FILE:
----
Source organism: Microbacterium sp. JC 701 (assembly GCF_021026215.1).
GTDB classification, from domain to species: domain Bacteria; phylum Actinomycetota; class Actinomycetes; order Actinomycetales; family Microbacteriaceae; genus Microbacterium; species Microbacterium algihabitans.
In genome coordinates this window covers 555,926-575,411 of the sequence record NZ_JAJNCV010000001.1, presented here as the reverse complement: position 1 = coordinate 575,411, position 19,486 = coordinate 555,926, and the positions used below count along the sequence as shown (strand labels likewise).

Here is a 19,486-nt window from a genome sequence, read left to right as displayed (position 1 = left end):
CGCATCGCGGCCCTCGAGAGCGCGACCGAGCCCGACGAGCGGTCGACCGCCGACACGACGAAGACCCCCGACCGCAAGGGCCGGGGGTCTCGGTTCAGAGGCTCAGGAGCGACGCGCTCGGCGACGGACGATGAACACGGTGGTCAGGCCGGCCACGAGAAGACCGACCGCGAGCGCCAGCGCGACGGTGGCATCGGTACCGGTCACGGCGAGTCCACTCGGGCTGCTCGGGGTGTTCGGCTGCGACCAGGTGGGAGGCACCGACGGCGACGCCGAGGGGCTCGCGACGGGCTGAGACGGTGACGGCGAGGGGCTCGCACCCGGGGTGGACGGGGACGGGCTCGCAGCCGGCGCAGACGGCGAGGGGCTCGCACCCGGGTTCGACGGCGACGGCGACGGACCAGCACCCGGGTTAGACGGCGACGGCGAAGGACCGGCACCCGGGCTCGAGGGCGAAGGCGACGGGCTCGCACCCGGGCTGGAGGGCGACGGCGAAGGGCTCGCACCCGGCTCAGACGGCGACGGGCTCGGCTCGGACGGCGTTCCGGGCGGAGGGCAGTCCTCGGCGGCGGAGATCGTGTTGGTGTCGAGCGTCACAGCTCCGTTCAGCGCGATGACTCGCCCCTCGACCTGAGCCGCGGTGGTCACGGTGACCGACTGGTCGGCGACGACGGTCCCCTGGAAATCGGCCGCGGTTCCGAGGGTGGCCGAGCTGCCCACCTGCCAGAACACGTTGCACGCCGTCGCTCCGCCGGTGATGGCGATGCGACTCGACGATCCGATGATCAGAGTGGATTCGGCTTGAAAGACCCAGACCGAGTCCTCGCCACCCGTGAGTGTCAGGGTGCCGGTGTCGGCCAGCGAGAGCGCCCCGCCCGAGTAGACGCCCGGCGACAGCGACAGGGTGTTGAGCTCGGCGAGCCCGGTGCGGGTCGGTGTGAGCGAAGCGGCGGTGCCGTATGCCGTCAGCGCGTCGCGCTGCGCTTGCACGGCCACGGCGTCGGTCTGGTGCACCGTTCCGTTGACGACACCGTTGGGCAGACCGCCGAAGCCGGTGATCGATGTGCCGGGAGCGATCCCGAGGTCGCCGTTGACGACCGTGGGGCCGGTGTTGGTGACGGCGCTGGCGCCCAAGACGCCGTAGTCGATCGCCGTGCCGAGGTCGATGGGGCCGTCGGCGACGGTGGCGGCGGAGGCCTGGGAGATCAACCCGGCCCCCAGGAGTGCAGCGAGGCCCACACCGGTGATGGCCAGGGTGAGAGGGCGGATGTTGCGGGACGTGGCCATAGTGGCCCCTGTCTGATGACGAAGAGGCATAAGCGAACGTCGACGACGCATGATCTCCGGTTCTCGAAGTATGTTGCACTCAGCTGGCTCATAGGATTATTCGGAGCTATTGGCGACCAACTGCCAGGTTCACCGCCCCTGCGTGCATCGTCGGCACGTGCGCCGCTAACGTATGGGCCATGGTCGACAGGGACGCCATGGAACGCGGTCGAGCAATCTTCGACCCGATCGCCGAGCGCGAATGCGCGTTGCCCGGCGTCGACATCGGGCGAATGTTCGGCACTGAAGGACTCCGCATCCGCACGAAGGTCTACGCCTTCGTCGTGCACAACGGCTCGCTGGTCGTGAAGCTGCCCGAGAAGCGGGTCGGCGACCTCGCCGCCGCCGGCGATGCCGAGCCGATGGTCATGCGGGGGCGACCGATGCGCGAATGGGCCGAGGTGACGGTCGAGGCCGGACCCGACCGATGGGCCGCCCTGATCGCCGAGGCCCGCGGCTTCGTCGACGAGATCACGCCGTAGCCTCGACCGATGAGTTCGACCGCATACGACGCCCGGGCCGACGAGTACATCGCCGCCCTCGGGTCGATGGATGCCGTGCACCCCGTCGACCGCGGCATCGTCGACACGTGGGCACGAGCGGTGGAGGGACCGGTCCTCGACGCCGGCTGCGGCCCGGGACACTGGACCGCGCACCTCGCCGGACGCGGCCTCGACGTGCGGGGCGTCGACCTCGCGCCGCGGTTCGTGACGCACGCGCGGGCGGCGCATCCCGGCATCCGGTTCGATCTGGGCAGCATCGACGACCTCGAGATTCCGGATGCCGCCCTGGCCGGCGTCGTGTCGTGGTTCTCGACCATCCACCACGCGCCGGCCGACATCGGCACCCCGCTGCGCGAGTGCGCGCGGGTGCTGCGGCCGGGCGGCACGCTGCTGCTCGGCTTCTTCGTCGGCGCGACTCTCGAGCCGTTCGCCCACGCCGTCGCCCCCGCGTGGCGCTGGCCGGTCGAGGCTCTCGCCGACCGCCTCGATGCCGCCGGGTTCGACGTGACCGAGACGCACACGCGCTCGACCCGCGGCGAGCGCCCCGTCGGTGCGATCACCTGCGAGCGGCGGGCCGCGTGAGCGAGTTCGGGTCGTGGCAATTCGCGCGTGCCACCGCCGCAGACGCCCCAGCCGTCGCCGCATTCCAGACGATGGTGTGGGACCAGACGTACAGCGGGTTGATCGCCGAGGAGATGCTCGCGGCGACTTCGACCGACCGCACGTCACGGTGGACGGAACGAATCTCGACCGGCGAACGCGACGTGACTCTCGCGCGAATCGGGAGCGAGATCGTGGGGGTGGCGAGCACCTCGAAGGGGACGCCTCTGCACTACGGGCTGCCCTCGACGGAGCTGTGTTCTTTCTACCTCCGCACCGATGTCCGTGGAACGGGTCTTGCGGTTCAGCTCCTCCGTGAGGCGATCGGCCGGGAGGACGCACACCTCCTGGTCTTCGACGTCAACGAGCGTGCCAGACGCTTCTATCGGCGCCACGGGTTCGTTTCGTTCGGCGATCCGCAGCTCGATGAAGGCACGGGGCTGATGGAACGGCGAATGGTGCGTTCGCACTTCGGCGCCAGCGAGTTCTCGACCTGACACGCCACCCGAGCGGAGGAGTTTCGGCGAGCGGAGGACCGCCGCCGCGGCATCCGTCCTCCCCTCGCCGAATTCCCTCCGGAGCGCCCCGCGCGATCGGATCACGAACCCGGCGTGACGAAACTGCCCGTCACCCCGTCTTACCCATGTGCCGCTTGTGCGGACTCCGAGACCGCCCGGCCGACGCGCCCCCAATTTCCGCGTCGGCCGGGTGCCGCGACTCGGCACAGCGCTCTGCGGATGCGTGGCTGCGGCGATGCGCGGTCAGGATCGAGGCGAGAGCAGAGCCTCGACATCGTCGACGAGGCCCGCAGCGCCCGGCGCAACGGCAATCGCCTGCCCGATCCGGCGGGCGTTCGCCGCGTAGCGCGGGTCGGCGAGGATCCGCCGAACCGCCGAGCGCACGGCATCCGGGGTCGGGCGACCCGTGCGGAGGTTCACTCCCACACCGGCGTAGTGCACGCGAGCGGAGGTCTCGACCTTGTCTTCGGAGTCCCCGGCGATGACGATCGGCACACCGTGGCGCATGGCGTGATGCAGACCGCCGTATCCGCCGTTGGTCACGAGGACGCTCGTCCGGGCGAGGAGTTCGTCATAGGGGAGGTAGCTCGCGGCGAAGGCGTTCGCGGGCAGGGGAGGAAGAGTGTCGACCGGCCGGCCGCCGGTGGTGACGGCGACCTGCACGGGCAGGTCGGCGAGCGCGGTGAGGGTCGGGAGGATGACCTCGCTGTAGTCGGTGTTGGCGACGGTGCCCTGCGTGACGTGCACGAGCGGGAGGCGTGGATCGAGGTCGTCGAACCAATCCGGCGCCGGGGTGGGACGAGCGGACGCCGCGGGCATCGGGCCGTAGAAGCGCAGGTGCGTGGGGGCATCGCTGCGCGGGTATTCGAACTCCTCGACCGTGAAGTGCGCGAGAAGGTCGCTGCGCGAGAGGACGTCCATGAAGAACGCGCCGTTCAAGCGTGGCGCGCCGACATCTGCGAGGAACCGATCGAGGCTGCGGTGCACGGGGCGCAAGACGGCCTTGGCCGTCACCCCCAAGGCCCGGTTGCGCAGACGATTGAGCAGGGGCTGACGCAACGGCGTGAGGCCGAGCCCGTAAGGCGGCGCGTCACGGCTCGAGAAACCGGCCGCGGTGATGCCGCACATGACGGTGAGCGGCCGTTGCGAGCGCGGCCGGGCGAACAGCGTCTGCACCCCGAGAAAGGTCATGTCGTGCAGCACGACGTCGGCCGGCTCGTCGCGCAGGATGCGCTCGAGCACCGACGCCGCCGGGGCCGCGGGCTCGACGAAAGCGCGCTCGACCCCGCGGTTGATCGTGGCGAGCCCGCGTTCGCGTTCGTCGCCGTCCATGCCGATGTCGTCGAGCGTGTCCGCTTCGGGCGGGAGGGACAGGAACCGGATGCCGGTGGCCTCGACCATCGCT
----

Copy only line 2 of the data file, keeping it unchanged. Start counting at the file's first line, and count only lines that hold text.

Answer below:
GTDB classification, from domain to species: domain Bacteria; phylum Actinomycetota; class Actinomycetes; order Actinomycetales; family Microbacteriaceae; genus Microbacterium; species Microbacterium algihabitans.